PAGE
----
>>
    >> int this_is_a_\
    >> very_long_variable_name
    >>
    >> No indentation is permitted when you are attempting to split a token in
    >> the middle, since \ does not eat any whitespace other than the
    >> immediately following newline.

    >
    > Yes, that worked. Thanks for the help. I was actually trying to limit
    > the number of characters per line of the source code to 80, for the
    > sake of better readability.


    I can guarantee that breaking lines at 80 columns with a
    backslash will not aid readability.
    --
    "This is a wonderful answer.
    It's off-topic, it's incorrect, and it doesn't answer the question."
    --Richard Heathfield
     
    Ben Pfaff, Nov 13, 2006
    #12
  13. Sriram Rajagopalan

    Simon Biber Guest

    Richard Heathfield wrote:
    > long how_long_would_you_like_to_wait_today = 640000L; /* [1] */
    >
    > [1] That should be long enough for anybody...


    Shouldn't that be 655360L?

    --
    Simon.
     
    Simon Biber, Nov 13, 2006
    #13
  14. Sriram Rajagopalan

    Ian Collins Guest

    Clever Monkey wrote:
    >
    > The gods created inline comments for a reason! Use them.


    I for one subscribe to the counter argument of "if a block of code
    requires a comment, extract it to a function". Which tends to go hand
    in hand with "if a function name is to long, it's doing too much" :)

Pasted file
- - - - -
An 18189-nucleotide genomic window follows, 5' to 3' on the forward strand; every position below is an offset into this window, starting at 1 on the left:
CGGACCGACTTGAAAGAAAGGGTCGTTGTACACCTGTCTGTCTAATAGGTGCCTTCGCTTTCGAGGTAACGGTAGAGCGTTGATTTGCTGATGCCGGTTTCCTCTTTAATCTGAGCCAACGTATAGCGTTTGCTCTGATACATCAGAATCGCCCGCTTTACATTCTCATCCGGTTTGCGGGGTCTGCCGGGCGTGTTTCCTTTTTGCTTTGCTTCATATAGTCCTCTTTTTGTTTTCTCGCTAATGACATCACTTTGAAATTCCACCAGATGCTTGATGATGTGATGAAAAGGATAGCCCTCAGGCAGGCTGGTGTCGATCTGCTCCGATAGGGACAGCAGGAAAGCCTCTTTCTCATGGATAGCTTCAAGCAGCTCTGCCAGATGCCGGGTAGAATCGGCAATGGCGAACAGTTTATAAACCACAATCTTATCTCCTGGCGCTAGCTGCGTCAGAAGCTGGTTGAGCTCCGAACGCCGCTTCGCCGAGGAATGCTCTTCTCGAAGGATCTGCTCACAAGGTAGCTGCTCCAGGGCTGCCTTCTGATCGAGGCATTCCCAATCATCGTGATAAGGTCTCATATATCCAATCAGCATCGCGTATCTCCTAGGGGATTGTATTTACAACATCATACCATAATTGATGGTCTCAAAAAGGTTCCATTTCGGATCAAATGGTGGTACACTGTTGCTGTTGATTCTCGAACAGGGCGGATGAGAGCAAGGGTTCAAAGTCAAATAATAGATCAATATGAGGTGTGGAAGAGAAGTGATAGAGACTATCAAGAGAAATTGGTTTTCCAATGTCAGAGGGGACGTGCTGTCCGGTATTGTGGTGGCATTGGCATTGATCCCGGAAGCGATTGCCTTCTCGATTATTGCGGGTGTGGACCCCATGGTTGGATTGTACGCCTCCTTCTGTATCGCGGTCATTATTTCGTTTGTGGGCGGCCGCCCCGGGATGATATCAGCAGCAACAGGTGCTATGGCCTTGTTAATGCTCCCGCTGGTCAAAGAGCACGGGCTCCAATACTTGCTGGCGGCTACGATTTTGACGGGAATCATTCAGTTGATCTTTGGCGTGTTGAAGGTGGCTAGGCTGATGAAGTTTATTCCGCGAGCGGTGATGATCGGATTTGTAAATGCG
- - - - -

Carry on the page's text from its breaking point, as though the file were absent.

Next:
--
    Ian Collins.
     
    Ian Collins, Nov 13, 2006
    #14
  15. Sriram Rajagopalan

    Random832 Guest

    2006-11-13 <>,
    Ian Collins wrote:
    > Clever Monkey wrote:
    >>
    >> The gods created inline comments for a reason! Use them.

    >
    > I for one subscribe to the counter argument of "if a block of code
    > requires a comment, extract it to a function".


    And, the corollary: If a statement or expression requires multiple
    comments, you should really be using some temporaries.

    > Which tends to go hand
    > in hand with "if a function name is to long, it's doing too much" :)
    >
     
    Random832, Nov 13, 2006
    #15
  16. Simon Biber said:

    > Richard Heathfield wrote:
    >> long how_long_would_you_like_to_wait_today = 640000L; /* [1] */
    >>
    >> [1] That should be long enough for anybody...

    >
    > Shouldn't that be 655360L?


    Well, it *should* be 0. I want it NOW! :)

    --
    Richard Heathfield
    "Usenet is a strange place" - dmr 29/7/1999
    http://www.cpax.org.uk
    email: normal service will be restored as soon as possible. Please do not
    adjust your email clients.
     
    Richard Heathfield, Nov 13, 2006
    #16
  17. >Which tends to go hand
    >in hand with "if a function name is to long, it's doing too much" :)